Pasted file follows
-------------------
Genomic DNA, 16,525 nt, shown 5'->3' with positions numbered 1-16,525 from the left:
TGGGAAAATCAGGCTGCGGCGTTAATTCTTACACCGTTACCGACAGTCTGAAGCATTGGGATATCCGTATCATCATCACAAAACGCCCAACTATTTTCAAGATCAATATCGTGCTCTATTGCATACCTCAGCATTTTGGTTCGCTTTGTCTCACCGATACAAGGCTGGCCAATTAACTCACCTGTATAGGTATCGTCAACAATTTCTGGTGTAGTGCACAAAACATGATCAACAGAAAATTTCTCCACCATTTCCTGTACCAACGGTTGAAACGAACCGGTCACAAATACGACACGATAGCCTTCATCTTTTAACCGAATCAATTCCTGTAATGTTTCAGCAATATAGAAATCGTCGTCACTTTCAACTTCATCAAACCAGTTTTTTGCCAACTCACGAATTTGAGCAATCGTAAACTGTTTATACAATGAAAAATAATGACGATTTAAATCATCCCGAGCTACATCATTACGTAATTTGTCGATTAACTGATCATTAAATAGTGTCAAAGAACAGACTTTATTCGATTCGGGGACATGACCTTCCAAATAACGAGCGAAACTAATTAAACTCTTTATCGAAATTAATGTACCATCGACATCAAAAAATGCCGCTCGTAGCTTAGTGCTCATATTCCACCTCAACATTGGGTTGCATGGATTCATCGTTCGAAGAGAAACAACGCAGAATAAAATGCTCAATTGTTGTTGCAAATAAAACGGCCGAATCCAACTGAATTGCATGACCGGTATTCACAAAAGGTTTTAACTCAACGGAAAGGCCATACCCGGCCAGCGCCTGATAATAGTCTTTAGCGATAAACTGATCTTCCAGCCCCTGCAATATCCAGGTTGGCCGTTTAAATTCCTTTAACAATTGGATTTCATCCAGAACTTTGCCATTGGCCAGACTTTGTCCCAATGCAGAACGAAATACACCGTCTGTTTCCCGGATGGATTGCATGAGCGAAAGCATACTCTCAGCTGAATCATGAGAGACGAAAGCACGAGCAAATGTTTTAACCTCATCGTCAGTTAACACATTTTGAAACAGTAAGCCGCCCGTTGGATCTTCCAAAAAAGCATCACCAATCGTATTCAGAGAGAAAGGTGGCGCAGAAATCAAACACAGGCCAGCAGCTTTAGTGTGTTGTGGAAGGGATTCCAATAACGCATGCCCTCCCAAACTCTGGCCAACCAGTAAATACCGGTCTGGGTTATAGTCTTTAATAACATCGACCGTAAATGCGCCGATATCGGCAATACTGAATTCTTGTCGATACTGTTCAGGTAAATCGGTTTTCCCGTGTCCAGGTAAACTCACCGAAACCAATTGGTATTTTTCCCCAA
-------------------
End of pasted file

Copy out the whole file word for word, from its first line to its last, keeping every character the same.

Genomic DNA, 16,525 nt, shown 5'->3' with positions numbered 1-16,525 from the left:
TGGGAAAATCAGGCTGCGGCGTTAATTCTTACACCGTTACCGACAGTCTGAAGCATTGGGATATCCGTATCATCATCACAAAACGCCCAACTATTTTCAAGATCAATATCGTGCTCTATTGCATACCTCAGCATTTTGGTTCGCTTTGTCTCACCGATACAAGGCTGGCCAATTAACTCACCTGTATAGGTATCGTCAACAATTTCTGGTGTAGTGCACAAAACATGATCAACAGAAAATTTCTCCACCATTTCCTGTACCAACGGTTGAAACGAACCGGTCACAAATACGACACGATAGCCTTCATCTTTTAACCGAATCAATTCCTGTAATGTTTCAGCAATATAGAAATCGTCGTCACTTTCAACTTCATCAAACCAGTTTTTTGCCAACTCACGAATTTGAGCAATCGTAAACTGTTTATACAATGAAAAATAATGACGATTTAAATCATCCCGAGCTACATCATTACGTAATTTGTCGATTAACTGATCATTAAATAGTGTCAAAGAACAGACTTTATTCGATTCGGGGACATGACCTTCCAAATAACGAGCGAAACTAATTAAACTCTTTATCGAAATTAATGTACCATCGACATCAAAAAATGCCGCTCGTAGCTTAGTGCTCATATTCCACCTCAACATTGGGTTGCATGGATTCATCGTTCGAAGAGAAACAACGCAGAATAAAATGCTCAATTGTTGTTGCAAATAAAACGGCCGAATCCAACTGAATTGCATGACCGGTATTCACAAAAGGTTTTAACTCAACGGAAAGGCCATACCCGGCCAGCGCCTGATAATAGTCTTTAGCGATAAACTGATCTTCCAGCCCCTGCAATATCCAGGTTGGCCGTTTAAATTCCTTTAACAATTGGATTTCATCCAGAACTTTGCCATTGGCCAGACTTTGTCCCAATGCAGAACGAAATACACCGTCTGTTTCCCGGATGGATTGCATGAGCGAAAGCATACTCTCAGCTGAATCATGAGAGACGAAAGCACGAGCAAATGTTTTAACCTCATCGTCAGTTAACACATTTTGAAACAGTAAGCCGCCCGTTGGATCTTCCAAAAAAGCATCACCAATCGTATTCAGAGAGAAAGGTGGCGCAGAAATCAAACACAGGCCAGCAGCTTTAGTGTGTTGTGGAAGGGATTCCAATAACGCATGCCCTCCCAAACTCTGGCCAACCAGTAAATACCGGTCTGGGTTATAGTCTTTAATAACATCGACCGTAAATGCGCCGATATCGGCAATACTGAATTCTTGTCGATACTGTTCAGGTAAATCGGTTTTCCCGTGTCCAGGTAAACTCACCGAAACCAATTGGTATTTTTCCCCAA